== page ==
The United States and Iraq have agreed to seek ”a general time horizon” for deeper reductions in American combat troops in Iraq.
Iraqi officials, in a sign of growing confidence as violence decreases, have been pressuring the United States to agree to a specific timeline to withdraw U.S. forces. President Bush has adamantly opposed a timeline, and the White House said Friday that the timeframe being discussed would not be ”an arbitrary date for withdrawal.”
Bush and Iraqi Prime Minister Nouri al-Maliki talked about the timing issue as part of discussions over a broader security agreement to keep American troops in Iraq after a U.N. mandate expires on December 31, 2008.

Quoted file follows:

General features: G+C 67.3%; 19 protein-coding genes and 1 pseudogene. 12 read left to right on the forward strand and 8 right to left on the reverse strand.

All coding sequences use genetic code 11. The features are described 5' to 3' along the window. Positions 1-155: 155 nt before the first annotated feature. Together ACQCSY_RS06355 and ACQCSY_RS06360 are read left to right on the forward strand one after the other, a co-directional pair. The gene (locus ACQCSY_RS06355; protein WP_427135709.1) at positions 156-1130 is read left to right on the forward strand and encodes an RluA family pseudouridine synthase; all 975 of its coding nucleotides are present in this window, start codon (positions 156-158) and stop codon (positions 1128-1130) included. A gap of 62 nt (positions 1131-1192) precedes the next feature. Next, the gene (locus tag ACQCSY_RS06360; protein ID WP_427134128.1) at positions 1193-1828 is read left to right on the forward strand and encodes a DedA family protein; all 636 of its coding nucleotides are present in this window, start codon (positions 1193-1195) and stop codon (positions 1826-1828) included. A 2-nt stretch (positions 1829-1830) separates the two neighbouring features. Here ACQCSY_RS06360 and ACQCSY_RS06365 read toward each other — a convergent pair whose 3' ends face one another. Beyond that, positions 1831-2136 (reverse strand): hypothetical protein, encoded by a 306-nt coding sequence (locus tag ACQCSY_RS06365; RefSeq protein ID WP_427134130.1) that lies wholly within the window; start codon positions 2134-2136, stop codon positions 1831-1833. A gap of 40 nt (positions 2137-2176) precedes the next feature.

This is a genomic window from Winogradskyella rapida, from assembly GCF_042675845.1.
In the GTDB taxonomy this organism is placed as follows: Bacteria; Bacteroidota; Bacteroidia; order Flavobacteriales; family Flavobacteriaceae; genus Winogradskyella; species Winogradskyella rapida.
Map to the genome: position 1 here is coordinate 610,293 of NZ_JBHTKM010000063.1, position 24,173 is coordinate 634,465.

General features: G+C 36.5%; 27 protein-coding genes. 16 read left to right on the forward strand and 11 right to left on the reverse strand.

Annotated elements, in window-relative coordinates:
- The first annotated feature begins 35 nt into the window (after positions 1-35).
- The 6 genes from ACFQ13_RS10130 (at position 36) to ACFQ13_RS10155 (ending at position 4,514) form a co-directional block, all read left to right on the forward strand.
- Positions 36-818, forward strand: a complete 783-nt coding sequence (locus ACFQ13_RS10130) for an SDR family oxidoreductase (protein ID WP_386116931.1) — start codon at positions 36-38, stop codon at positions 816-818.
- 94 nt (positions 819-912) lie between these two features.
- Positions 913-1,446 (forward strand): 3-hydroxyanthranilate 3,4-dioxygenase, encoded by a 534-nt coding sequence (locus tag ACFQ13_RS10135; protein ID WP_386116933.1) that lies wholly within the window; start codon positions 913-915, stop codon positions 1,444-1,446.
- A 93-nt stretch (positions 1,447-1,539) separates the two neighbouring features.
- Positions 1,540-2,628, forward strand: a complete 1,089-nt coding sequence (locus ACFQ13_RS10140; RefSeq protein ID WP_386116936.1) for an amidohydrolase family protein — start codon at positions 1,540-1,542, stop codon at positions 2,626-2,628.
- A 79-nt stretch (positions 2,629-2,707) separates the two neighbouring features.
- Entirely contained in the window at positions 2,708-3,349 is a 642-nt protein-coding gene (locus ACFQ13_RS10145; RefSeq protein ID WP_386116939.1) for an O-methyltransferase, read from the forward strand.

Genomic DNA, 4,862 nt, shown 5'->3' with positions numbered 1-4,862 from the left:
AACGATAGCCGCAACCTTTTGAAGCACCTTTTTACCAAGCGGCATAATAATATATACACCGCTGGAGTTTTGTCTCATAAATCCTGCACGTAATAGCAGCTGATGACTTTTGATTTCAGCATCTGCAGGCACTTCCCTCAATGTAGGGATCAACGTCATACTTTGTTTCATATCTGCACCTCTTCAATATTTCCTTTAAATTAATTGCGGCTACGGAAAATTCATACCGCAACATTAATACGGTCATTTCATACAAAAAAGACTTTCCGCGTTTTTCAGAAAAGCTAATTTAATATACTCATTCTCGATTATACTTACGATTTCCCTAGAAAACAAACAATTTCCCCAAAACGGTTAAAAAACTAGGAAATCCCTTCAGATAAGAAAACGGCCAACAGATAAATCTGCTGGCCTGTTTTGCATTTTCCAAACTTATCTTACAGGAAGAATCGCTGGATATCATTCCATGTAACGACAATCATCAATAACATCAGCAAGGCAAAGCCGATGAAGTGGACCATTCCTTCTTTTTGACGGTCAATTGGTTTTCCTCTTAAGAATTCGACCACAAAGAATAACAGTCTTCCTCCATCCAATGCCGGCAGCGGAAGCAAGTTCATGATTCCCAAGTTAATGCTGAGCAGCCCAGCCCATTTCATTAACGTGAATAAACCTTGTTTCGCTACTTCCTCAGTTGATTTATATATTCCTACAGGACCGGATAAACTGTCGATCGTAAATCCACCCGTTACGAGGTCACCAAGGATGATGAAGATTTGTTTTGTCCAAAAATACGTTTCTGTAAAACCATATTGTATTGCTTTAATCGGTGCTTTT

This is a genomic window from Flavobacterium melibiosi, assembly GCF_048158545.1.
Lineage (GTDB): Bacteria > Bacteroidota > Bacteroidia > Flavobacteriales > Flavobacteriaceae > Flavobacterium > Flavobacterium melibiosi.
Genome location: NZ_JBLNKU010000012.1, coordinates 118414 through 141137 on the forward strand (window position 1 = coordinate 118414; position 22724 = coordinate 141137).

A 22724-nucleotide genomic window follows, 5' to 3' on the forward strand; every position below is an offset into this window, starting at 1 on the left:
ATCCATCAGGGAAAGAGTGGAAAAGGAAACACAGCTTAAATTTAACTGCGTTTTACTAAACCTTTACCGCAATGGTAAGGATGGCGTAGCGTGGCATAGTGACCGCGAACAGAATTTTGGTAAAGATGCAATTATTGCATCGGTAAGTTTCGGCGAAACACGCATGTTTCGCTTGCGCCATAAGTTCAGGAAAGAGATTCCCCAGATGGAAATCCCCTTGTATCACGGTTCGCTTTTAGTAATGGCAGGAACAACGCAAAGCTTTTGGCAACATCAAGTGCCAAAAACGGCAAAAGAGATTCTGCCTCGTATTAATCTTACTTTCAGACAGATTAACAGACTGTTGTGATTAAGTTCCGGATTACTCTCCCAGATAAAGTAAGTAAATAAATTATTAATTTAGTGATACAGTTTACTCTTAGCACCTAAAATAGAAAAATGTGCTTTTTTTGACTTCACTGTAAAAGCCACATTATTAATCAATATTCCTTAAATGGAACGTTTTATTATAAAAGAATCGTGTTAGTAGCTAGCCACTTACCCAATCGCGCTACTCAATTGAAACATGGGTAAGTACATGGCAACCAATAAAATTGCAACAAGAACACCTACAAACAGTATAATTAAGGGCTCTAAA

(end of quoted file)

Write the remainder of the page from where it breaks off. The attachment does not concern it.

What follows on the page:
The White House says the two leaders, in a conversation on Thursday, agreed that the accord should include ”a general time horizon for meeting aspirational goals, such as the resumption of Iraqi security control in their cities and provinces and the further reduction of U.S. combat forces from Iraq.”
Iraq has proposed requiring U.S. forces to fully withdraw five years after the Iraqis take the lead on security nationwide — though that precondition could take years.